A Confession by Richard Bleil
Although it’s shameful to say, I didn’t write a blog for MLK day. But, that’s not to say that I wasn’t thinking about it.
A meme on Facebook pointed out that Martin Luther King, Jr., Anne Frank and Barbara Walters all were alive at the same time. How Barbara Walters factors into it is beyond me; I never particularly thought of her is important in civil rights. But she is still alive today which I think was the point.
Time does a funny dilation. When I think of recent history, I’m still stuck in the ‘90’s. Inspired by the passing of Terry Jones, yesterday I wrote about Monty Python. Okay, I’ll give you; I do think of Monty Python as “old news”. I love them dearly, but I was in middle school when their series was on, and in my mind’s eye, middle school was a long time ago.
Prince, on the other hand, isn’t. When “1999” plays, I’m whaling along at the top of my lungs which, frankly, should be when I’m doing it from the stall of the men’s room in the mall. But, it’s 1999!!!
Prince passed on in 2016, which I think pretty much everybody will agree was recent, but was in his “heyday” in the mid ‘80’s to late ‘90’s. To many people, that seems like a lifetime ago.
World War II seems like forever ago to me. I am appalled by the Nazi atrocities, but I don’t have direct knowledge of it. Ann Frank died in 1945, just a few months before the fall of Hitler. This was nearly twenty years before I was born, so I have a hard time thinking of it as recent history. Martin Luther King, Jr. died in 1968. This was about five years after I was born, which means I might have remembered it, but at that age I certainly wasn’t paying attention to events of the day. To me, either may have been news from Ancient Rome. Barbara Walters, born in 1929, was sixteen when Ann Frank died, and if she worked for her high school paper, may well have reported on both.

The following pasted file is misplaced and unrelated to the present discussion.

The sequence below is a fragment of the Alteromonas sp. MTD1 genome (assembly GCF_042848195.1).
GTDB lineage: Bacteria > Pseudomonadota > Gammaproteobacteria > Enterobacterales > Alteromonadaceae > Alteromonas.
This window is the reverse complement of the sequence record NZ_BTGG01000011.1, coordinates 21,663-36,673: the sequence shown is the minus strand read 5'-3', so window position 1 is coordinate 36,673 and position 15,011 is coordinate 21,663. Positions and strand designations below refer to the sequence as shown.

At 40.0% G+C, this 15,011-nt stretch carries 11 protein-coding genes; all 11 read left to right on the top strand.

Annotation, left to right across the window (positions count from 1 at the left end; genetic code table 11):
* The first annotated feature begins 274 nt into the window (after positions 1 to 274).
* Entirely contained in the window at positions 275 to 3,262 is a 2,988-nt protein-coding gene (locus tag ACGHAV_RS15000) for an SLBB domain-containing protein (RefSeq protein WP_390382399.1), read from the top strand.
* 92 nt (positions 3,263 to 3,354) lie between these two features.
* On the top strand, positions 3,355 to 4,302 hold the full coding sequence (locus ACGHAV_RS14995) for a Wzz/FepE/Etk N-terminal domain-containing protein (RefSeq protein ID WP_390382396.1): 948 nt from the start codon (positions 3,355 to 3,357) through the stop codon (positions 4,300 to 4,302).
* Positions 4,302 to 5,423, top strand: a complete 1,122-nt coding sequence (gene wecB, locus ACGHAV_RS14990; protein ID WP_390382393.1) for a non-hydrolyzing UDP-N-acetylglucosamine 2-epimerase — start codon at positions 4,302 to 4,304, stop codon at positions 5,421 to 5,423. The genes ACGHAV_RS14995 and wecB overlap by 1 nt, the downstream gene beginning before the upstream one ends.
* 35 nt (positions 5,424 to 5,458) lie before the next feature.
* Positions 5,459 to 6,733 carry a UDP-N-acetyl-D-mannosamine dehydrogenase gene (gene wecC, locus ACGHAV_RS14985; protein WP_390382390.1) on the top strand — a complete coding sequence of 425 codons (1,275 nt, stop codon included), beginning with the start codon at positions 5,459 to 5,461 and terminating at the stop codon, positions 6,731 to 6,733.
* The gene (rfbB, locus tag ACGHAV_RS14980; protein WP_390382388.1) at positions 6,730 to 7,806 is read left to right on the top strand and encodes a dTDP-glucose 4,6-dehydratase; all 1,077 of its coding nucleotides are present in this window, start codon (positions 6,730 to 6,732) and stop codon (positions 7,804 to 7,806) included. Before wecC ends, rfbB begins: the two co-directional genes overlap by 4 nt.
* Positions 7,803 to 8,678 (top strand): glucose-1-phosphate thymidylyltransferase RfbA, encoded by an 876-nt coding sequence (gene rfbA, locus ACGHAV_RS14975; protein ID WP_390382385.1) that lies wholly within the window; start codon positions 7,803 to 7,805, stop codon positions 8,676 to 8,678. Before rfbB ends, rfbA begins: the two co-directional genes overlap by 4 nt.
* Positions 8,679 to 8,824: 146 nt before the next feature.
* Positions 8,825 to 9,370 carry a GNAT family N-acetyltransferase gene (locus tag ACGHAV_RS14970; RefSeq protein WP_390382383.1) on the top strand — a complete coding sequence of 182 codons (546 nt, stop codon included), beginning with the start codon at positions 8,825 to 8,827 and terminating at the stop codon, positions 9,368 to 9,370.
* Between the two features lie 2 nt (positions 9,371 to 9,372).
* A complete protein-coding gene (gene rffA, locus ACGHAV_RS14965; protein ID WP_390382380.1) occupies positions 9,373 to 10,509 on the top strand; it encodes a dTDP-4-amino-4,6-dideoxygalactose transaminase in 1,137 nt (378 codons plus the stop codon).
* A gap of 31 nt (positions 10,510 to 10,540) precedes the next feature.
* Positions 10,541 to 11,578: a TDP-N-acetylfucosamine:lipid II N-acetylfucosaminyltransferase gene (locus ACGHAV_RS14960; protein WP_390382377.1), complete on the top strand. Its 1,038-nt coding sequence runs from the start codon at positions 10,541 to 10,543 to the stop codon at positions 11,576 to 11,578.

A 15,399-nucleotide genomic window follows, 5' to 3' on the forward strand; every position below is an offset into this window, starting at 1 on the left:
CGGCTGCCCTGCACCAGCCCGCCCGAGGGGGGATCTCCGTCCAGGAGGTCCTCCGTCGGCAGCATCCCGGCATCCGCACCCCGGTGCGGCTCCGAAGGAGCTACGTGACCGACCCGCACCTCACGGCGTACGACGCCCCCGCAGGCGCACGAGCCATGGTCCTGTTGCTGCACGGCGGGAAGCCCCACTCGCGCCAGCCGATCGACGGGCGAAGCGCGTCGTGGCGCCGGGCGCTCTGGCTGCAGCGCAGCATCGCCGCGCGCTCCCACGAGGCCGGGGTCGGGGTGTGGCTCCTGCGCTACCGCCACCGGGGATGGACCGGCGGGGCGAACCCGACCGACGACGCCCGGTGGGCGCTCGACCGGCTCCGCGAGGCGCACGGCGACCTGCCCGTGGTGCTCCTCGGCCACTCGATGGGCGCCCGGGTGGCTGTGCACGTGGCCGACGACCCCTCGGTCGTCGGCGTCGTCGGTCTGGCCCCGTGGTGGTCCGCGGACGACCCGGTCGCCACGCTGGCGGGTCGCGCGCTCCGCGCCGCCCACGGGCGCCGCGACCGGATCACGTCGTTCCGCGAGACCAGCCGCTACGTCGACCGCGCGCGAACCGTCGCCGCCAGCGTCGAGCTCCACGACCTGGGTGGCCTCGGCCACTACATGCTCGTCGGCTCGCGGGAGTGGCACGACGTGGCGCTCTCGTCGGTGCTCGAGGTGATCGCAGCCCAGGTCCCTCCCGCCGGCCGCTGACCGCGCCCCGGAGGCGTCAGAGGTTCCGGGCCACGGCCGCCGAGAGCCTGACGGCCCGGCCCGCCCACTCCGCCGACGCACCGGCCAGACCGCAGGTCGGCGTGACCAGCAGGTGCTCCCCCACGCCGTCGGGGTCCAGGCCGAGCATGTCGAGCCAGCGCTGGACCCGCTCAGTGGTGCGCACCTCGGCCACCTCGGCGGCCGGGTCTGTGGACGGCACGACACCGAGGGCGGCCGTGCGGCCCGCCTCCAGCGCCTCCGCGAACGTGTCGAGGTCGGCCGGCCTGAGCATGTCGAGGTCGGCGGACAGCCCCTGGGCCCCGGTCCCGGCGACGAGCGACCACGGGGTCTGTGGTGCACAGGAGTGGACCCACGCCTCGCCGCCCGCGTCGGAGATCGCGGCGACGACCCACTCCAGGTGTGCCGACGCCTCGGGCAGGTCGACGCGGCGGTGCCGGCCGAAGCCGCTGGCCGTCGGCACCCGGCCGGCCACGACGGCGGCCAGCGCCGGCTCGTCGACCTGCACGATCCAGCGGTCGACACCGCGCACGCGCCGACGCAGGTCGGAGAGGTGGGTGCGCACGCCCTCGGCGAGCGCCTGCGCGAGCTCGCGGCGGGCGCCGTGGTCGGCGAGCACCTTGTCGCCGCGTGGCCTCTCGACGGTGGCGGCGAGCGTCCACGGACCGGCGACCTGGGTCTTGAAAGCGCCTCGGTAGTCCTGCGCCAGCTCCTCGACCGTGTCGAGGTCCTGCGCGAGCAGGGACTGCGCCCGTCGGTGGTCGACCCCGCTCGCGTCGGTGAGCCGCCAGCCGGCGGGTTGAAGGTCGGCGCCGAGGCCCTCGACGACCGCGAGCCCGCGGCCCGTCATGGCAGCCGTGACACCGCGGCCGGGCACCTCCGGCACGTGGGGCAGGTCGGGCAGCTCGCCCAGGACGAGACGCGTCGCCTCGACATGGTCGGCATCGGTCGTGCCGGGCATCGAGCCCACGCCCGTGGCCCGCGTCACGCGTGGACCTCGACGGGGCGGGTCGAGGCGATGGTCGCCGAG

A lifetime ago for my students was yesterday for me, and a lifetime ago for me was yesterday for our surviving WWII veterans.
Today, we are facing voter suppression, new American “containment” camps for immigrants, and a rise of neo-Nazis and white supremacists. I wonder what Ann Frank and MLK would think of these recent events. For that matter, I wonder what our surviving veterans think.
I wonder how horrific events factor into civil rights movements. It has been suggested that it is because of the “service” Japan did in Hiroshima and Nagasaki that saved us from a nuclear exchange during the Cuban Missile Crisis. John F. Kennedy and Nikita Khrushchev were both old enough to remember the bombing. They saw photos and very well may have visited the destruction of the city, the suffering of the people, and the horror of the mutations. Some can argue (and I tend to agree) that the use of the bomb helped to bring a rapid end to the war that could easily have stretched on with the devoted soldiers of the Japanese Empire who were entrenched in the islands of the Pacific and sworn to fight to the death. Without this demonstration of might, many more may have been killed before the end finally came. The first US president who was likely too young to remember the use of these weapons was George W. Bush, and it probably is not a coincidence that he is the same president that walked out of the SALT II non-proliferation treated and resumed nuclear weapon development which, arguably, could be the root cause of the modern arms race with Iran and North Korea.
The Civil Rights movement began in 1954, about a decade after the end of the second “war to end all wars”. The Korean Conflict began in 1953, and only eight years after the second war to end all wars ended, we were in a war again.
So, from here on out, it’s all speculation, but I’m wondering how these events contributed to each other. In the ‘50’s, the GI’s who liberated the concentration camps were largely back on American soil, with stark memories of what they had witnessed of Anne Frank’s Germany. A new war could not have been something that they wanted to see (although I’m sure the majority of them supported it), and minorities saw more of their friends going to war than “white” Americans. Is it possible that MLK saw the parallels between the suppression of Jews in Germany and the suppression of minorities in America?
Sometimes social issues are obvious. Those who want to see all realize the climate crisis and economic disparities today, but it takes a special soul and incredibly courageous heart to lead the fight. We all owe Martin Luther King, Jr. a debt of gratitude for his amazing accomplishments, accomplishments that extends beyond race and touches on the most American sentiment: and Justice for ALL.